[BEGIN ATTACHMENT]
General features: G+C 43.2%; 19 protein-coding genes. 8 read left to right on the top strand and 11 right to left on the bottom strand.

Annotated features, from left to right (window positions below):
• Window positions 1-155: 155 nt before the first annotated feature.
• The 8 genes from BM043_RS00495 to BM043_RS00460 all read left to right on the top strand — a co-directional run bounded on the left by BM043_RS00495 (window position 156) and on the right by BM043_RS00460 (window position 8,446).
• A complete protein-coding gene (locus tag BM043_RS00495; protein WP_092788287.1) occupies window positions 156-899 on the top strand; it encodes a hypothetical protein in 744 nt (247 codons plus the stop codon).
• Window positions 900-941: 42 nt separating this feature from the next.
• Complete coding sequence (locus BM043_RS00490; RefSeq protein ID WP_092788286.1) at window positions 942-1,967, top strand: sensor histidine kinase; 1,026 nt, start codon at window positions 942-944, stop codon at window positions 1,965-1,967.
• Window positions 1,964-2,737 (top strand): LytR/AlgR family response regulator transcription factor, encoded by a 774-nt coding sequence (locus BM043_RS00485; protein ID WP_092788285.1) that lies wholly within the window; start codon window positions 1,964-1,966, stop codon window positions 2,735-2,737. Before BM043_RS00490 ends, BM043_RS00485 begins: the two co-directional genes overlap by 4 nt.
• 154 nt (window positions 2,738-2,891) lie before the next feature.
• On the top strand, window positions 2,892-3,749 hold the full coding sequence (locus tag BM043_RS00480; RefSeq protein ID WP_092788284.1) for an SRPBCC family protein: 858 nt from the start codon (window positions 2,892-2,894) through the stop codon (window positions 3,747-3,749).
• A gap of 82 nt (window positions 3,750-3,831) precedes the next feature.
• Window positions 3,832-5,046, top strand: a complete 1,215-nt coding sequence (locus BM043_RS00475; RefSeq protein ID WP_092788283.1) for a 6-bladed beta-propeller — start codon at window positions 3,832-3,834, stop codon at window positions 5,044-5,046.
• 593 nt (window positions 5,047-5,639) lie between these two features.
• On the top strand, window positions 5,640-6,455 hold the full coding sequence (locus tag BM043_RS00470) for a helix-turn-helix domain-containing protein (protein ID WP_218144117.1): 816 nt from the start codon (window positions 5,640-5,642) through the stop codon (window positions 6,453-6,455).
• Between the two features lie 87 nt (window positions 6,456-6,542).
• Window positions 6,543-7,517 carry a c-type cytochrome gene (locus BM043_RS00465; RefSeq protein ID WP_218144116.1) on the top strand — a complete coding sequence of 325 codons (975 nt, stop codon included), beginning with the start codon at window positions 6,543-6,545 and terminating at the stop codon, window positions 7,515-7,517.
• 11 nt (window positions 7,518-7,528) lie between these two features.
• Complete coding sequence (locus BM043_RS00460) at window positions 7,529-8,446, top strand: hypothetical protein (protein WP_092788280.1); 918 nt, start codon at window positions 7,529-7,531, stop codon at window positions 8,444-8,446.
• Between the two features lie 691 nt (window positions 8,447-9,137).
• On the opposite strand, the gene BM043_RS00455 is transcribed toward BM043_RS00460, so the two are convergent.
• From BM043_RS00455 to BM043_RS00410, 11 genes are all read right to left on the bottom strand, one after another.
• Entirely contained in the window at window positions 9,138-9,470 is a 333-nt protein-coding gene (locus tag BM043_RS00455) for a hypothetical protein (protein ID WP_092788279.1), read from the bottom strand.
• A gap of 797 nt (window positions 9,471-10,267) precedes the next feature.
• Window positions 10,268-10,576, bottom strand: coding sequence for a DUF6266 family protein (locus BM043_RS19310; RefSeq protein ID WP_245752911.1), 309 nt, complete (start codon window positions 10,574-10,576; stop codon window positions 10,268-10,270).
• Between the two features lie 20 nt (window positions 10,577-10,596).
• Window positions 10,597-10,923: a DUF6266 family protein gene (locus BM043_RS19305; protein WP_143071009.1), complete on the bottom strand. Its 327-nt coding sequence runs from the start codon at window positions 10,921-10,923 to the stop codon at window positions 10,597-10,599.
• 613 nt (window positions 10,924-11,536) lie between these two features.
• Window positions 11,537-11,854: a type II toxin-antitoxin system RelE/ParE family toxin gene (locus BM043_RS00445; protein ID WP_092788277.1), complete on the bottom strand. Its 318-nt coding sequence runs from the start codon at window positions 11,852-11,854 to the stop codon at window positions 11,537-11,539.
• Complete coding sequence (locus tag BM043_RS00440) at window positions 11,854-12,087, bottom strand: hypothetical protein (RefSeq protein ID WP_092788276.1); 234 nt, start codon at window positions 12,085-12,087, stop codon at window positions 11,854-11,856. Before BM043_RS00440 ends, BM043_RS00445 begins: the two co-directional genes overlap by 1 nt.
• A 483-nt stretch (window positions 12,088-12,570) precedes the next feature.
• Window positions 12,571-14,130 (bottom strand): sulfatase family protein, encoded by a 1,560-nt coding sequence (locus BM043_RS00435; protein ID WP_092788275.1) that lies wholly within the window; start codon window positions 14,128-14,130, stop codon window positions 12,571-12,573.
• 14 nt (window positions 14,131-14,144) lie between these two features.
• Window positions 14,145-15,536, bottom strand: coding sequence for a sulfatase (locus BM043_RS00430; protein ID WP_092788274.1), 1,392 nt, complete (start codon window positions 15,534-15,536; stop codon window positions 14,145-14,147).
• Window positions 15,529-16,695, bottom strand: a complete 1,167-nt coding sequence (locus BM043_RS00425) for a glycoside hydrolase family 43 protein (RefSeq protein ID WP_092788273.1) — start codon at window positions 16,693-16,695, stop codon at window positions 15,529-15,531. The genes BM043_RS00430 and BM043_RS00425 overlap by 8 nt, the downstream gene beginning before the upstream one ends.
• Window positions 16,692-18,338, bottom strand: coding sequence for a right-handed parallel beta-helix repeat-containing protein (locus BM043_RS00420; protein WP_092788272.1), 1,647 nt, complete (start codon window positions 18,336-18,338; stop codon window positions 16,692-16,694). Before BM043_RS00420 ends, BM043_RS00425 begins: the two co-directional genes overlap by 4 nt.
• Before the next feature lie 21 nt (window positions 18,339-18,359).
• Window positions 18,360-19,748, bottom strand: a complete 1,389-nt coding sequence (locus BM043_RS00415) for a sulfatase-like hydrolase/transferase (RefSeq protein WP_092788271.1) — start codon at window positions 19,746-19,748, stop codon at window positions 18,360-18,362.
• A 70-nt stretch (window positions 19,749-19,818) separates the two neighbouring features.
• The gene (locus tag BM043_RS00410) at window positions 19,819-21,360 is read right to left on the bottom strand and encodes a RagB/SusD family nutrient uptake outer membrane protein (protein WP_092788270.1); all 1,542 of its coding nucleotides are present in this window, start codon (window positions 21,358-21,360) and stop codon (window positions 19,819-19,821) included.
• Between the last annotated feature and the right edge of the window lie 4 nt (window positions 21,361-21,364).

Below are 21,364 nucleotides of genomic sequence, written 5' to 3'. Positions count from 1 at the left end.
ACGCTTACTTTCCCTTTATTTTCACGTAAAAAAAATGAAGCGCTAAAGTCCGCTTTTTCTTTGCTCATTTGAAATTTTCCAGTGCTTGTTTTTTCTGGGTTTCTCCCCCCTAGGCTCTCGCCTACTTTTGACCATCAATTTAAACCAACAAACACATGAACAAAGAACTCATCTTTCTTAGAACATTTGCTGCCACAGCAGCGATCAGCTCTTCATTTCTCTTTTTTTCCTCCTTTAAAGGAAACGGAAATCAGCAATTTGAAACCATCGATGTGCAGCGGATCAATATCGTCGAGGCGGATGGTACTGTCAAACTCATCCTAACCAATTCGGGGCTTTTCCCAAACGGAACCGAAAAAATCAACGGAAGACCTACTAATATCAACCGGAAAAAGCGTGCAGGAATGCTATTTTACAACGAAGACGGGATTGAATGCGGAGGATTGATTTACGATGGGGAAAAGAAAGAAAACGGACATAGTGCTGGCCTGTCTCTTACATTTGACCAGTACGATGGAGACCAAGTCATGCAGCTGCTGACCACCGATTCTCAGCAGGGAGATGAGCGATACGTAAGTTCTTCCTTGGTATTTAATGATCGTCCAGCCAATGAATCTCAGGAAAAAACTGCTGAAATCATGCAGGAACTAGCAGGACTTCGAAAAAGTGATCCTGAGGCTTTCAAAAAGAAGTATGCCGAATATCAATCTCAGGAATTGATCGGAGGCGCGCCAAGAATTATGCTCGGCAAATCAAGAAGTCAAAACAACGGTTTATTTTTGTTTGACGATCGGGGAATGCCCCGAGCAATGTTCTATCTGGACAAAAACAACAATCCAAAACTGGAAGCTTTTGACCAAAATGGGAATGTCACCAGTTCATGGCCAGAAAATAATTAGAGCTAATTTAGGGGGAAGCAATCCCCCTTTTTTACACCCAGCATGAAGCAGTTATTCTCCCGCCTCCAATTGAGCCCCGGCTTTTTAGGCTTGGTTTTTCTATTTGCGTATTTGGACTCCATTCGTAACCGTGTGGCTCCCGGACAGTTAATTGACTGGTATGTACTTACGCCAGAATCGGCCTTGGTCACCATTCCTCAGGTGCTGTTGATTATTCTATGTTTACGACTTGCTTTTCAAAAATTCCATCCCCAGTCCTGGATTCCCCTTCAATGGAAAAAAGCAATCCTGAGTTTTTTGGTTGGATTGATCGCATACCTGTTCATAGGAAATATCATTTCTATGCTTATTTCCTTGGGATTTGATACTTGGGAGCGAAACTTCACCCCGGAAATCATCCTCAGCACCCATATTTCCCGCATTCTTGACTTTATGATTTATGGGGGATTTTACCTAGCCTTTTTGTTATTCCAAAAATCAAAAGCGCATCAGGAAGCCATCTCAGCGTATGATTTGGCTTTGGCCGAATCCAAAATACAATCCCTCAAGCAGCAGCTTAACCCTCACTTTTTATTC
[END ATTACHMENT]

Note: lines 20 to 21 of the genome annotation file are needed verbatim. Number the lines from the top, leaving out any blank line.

• On the opposite strand, the gene BM043_RS00455 is transcribed toward BM043_RS00460, so the two are convergent.
• From BM043_RS00455 to BM043_RS00410, 11 genes are all read right to left on the bottom strand, one after another.